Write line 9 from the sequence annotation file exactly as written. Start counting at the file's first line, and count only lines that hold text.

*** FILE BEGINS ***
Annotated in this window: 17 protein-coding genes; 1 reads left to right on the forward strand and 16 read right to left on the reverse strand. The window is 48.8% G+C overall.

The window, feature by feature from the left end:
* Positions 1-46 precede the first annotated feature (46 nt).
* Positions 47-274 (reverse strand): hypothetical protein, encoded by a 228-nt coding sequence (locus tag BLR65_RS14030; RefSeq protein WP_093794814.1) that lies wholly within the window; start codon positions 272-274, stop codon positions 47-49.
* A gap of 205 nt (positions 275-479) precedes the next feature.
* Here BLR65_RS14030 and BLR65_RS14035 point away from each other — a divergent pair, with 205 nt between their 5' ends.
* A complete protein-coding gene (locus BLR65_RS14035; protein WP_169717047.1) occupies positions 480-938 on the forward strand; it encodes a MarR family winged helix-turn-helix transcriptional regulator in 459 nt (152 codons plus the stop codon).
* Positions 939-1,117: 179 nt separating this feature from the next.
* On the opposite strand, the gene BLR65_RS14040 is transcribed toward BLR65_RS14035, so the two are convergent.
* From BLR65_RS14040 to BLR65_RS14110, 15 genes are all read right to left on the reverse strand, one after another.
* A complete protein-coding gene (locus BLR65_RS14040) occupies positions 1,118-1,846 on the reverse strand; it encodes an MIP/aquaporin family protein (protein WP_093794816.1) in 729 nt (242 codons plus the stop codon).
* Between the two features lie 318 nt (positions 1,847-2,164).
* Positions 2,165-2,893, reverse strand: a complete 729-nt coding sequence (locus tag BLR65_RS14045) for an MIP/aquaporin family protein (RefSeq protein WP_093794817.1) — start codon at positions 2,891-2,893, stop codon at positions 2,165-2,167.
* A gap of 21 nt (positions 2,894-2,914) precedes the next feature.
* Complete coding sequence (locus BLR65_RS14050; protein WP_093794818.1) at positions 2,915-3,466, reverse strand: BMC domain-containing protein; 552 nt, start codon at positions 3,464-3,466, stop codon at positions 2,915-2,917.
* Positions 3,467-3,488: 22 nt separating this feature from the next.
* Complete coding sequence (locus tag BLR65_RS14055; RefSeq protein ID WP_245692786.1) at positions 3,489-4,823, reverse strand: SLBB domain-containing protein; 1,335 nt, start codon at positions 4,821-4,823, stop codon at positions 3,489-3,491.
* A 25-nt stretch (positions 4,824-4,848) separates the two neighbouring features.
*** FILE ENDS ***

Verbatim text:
* On the opposite strand, the gene BLR65_RS14040 is transcribed toward BLR65_RS14035, so the two are convergent.